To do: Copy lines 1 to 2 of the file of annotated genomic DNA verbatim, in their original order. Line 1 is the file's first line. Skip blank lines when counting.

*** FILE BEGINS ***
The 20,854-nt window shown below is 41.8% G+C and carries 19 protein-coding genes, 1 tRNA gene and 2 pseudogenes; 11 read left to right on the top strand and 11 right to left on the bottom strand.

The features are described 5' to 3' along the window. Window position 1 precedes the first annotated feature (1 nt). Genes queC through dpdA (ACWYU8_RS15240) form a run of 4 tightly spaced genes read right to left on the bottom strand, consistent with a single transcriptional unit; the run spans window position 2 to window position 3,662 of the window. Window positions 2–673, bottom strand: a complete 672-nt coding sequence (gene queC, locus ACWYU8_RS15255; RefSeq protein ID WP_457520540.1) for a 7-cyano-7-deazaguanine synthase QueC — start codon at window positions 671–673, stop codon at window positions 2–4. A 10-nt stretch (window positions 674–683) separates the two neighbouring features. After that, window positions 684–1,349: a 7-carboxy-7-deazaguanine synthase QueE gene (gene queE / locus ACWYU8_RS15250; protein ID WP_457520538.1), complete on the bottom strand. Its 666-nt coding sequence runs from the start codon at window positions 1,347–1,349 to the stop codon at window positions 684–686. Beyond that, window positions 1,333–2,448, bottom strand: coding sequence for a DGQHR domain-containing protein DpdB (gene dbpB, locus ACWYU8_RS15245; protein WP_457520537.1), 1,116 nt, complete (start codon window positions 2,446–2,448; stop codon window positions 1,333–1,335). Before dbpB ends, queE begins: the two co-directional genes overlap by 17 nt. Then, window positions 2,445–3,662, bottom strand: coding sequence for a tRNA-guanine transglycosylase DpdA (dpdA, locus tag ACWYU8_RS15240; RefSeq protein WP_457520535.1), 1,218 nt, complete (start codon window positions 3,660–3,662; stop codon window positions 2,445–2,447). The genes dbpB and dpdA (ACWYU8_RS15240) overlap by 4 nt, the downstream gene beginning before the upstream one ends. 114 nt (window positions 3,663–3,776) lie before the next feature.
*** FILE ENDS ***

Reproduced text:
The 20,854-nt window shown below is 41.8% G+C and carries 19 protein-coding genes, 1 tRNA gene and 2 pseudogenes; 11 read left to right on the top strand and 11 right to left on the bottom strand.

The features are described 5' to 3' along the window. Window position 1 precedes the first annotated feature (1 nt). Genes queC through dpdA (ACWYU8_RS15240) form a run of 4 tightly spaced genes read right to left on the bottom strand, consistent with a single transcriptional unit; the run spans window position 2 to window position 3,662 of the window. Window positions 2–673, bottom strand: a complete 672-nt coding sequence (gene queC, locus ACWYU8_RS15255; RefSeq protein ID WP_457520540.1) for a 7-cyano-7-deazaguanine synthase QueC — start codon at window positions 671–673, stop codon at window positions 2–4. A 10-nt stretch (window positions 674–683) separates the two neighbouring features. After that, window positions 684–1,349: a 7-carboxy-7-deazaguanine synthase QueE gene (gene queE / locus ACWYU8_RS15250; protein ID WP_457520538.1), complete on the bottom strand. Its 666-nt coding sequence runs from the start codon at window positions 1,347–1,349 to the stop codon at window positions 684–686. Beyond that, window positions 1,333–2,448, bottom strand: coding sequence for a DGQHR domain-containing protein DpdB (gene dbpB, locus ACWYU8_RS15245; protein WP_457520537.1), 1,116 nt, complete (start codon window positions 2,446–2,448; stop codon window positions 1,333–1,335). Before dbpB ends, queE begins: the two co-directional genes overlap by 17 nt. Then, window positions 2,445–3,662, bottom strand: coding sequence for a tRNA-guanine transglycosylase DpdA (dpdA, locus tag ACWYU8_RS15240; RefSeq protein WP_457520535.1), 1,218 nt, complete (start codon window positions 3,660–3,662; stop codon window positions 2,445–2,447). The genes dbpB and dpdA (ACWYU8_RS15240) overlap by 4 nt, the downstream gene beginning before the upstream one ends. 114 nt (window positions 3,663–3,776) lie before the next feature.